Content That ®Nurse Likes

Content That ®Nurse Likes

®Nurse, MSN, RN (8,197 Views)

Joined Feb 26, '08. Posts: 939 (61% Liked) Likes: 2,088

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  • Feb 8

    Quote from VANurse2010
    that's the role of a CNL after they have several years of experience. I've yet to work with one who *didn't* work in a regular bedside position. Every RN I've seen who does what you're describing has been a CNS.
    We have had RNs on staff who specialized in quality control and case management, who became CNLs taking on the role of policy review/implementation specialists. Advancement of education is a good thing for our profession. We should not dissuade one another for wanting to go beyond an Associates or Bachelors degree. There are other, just as important, positions away from bedside care.

  • Feb 8

    Black American here.

    No that is an not a cultural behavior. That is just being rude.

  • Feb 8

    Our directors are very fond of saying "evidenced based practice" when telling us what to hourly rounding, bedside report, safety huddles, etc. etc. I usually have no problem with any of this. I'm a "go with the flow" type of person.

    Next up is a mandatory report sheet we have to use to give bedside report, in the SBAR format. Again, I'll go with the flow and I helped create one for our floor and sent it for approval (but they lost it and it's not saved..doh). A director was talking to our unit about it, siting "we're modeling ourselves after the airline industry that greatly improved safety over the years. Hospitals have the worst safety record of all industries. Evidences shows lack of communication is one of the things that cause mistakes and evidence shows this SBAR report will help with that."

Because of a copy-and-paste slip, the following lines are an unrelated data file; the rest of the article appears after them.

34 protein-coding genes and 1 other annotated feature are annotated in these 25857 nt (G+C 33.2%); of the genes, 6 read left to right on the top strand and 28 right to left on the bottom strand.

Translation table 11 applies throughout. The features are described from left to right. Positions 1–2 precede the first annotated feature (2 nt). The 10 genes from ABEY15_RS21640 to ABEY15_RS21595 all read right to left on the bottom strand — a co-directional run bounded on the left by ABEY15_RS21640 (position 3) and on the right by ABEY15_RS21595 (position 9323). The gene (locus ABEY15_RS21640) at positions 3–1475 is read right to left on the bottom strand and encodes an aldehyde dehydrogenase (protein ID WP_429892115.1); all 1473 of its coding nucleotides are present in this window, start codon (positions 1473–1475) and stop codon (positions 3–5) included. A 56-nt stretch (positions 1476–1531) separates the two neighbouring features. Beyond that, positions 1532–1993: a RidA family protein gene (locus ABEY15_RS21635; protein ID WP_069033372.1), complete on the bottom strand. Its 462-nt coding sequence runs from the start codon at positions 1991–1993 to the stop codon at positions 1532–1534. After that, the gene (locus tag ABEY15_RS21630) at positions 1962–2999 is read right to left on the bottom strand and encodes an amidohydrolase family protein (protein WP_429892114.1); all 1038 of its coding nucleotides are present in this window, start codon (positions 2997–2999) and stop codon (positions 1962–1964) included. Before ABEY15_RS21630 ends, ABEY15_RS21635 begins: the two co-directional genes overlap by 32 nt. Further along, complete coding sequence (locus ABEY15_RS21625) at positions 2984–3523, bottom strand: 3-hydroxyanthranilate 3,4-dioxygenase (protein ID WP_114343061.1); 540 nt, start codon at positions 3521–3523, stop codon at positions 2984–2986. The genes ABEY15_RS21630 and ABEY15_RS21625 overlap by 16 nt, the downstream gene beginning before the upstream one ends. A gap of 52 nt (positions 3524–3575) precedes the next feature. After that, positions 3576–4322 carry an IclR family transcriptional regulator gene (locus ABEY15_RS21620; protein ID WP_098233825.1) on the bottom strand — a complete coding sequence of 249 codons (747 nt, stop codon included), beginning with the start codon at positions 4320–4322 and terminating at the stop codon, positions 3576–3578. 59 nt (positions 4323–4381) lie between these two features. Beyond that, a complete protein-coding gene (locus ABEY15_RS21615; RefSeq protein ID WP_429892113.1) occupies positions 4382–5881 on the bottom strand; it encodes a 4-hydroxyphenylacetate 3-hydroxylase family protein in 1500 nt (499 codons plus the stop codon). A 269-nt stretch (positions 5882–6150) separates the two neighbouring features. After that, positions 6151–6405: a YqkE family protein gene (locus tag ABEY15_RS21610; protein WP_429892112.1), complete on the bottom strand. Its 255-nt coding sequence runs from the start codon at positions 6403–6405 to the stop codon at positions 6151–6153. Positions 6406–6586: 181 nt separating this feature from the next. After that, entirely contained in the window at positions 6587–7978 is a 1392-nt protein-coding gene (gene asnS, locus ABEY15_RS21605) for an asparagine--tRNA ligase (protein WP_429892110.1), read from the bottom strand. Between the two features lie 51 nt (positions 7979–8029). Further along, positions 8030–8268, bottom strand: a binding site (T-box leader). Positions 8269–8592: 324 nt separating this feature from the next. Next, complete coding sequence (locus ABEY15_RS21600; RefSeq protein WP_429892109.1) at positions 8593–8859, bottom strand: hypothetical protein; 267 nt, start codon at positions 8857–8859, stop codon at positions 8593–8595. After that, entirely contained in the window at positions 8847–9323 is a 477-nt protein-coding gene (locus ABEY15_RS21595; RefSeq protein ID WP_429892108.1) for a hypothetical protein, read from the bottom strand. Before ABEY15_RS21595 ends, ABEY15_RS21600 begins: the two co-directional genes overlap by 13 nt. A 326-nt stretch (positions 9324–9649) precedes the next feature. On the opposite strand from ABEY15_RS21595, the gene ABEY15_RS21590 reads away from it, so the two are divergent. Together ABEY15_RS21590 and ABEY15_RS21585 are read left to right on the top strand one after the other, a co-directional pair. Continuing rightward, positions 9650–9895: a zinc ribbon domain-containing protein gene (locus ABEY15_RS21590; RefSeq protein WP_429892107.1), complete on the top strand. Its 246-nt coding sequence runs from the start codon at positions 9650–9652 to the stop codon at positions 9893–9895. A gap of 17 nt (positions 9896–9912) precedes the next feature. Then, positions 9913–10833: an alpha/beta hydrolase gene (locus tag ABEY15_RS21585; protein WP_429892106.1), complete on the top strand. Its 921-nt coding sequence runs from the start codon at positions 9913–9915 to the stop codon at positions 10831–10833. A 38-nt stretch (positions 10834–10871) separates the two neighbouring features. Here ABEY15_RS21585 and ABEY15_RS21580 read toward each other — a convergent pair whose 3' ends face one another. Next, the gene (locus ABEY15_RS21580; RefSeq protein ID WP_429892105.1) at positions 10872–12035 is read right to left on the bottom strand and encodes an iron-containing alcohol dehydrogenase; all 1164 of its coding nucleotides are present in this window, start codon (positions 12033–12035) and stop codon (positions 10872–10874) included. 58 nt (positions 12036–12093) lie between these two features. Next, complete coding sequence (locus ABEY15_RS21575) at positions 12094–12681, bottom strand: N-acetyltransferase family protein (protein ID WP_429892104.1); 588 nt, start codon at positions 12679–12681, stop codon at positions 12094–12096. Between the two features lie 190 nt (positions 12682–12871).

Me: "I have one word to say: ratios. Evidence based practice over and over shows this improves safety and outcomes".

    They want it, great customer service scores, high profit, but don't address the one elephant in the room.

  • Feb 7

    This is an interesting subject matter, one that comes up often in the medical field today. We have a very distinct hierarchy of skills, degrees and pay grades in the medical field. This hierarchy strokes some peoples ego's and diminishes the feelings of self worth in others. It really is a shame that the medical culture feels the need to rank the "importance" or relevance of a person based on where they fall on the spectrum of education or skill. I do believe that LPN's working in home health, long term care facilities, physicians offices, etc is a cost saving measure and a needed one. If LPN's were phased out and ADN's were all forced to go back to school for their BSN's then the pay demanded by all RN's to staff these LTC facilities would break the medical field bank, so to speak. The expenses would be astronomical.

    You'll see this push for all RN's to be BSN's, no LPN's in the hospital setting, nursing assistants being forced to get their CNA license, BSN's going back for their NP's and CRNA, current CRNA's and NP's being encouraged to get their doctorate. The nursing profession is attempting to gain more relevance, autonomy, political power, respect and impact on the overall picture of healthcare. From the beginning of healthcare it has always been 100% MD ran with nurses being background handmaidens with very little academic education and mostly "on the job" clinical training. The medical field is changing and with it will change the amount of education required to practice in it. I could take a high school student and have them insert an IV or Foley 100 times in clinical practice over time and I'm betting they would get pretty good at it. In order to gain autonomy and political power for change in the healthcare industry we can not be seen as a very minimally educated person who has learned a basic skill very well. The measuring stick that we are inevitably being held up against are MD's and D.O.'s with 8 years of didactic education and many years of residency following. In order to be a viable member of the discussion it's fair to request we at least show the dedication, ambition, intelligence and commitment to obtain our BSN's.